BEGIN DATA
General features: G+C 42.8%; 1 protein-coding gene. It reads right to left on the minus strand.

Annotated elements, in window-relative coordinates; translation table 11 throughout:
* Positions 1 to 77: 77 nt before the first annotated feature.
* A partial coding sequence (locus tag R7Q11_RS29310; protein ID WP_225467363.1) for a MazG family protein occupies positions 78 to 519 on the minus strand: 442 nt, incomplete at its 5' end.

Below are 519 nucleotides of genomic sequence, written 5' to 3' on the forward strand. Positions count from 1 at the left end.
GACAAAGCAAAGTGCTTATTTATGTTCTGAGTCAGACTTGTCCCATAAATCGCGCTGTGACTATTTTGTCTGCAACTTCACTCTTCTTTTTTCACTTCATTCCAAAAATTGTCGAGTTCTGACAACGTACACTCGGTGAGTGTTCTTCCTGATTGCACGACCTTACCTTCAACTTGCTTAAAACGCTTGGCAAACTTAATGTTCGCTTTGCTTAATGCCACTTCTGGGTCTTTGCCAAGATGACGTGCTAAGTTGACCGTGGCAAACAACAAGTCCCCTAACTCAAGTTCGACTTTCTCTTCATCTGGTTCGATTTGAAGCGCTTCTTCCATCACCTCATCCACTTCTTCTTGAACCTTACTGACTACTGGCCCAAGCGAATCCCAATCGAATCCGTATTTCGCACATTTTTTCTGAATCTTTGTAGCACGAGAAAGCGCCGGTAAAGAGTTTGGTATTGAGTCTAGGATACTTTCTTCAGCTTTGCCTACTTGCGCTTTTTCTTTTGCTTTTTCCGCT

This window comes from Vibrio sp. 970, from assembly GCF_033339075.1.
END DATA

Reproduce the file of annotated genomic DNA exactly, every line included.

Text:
General features: G+C 42.8%; 1 protein-coding gene. It reads right to left on the minus strand.

Annotated elements, in window-relative coordinates; translation table 11 throughout:
* Positions 1 to 77: 77 nt before the first annotated feature.
* A partial coding sequence (locus tag R7Q11_RS29310; protein ID WP_225467363.1) for a MazG family protein occupies positions 78 to 519 on the minus strand: 442 nt, incomplete at its 5' end.

Below are 519 nucleotides of genomic sequence, written 5' to 3' on the forward strand. Positions count from 1 at the left end.
GACAAAGCAAAGTGCTTATTTATGTTCTGAGTCAGACTTGTCCCATAAATCGCGCTGTGACTATTTTGTCTGCAACTTCACTCTTCTTTTTTCACTTCATTCCAAAAATTGTCGAGTTCTGACAACGTACACTCGGTGAGTGTTCTTCCTGATTGCACGACCTTACCTTCAACTTGCTTAAAACGCTTGGCAAACTTAATGTTCGCTTTGCTTAATGCCACTTCTGGGTCTTTGCCAAGATGACGTGCTAAGTTGACCGTGGCAAACAACAAGTCCCCTAACTCAAGTTCGACTTTCTCTTCATCTGGTTCGATTTGAAGCGCTTCTTCCATCACCTCATCCACTTCTTCTTGAACCTTACTGACTACTGGCCCAAGCGAATCCCAATCGAATCCGTATTTCGCACATTTTTTCTGAATCTTTGTAGCACGAGAAAGCGCCGGTAAAGAGTTTGGTATTGAGTCTAGGATACTTTCTTCAGCTTTGCCTACTTGCGCTTTTTCTTTTGCTTTTTCCGCT

This window comes from Vibrio sp. 970, from assembly GCF_033339075.1.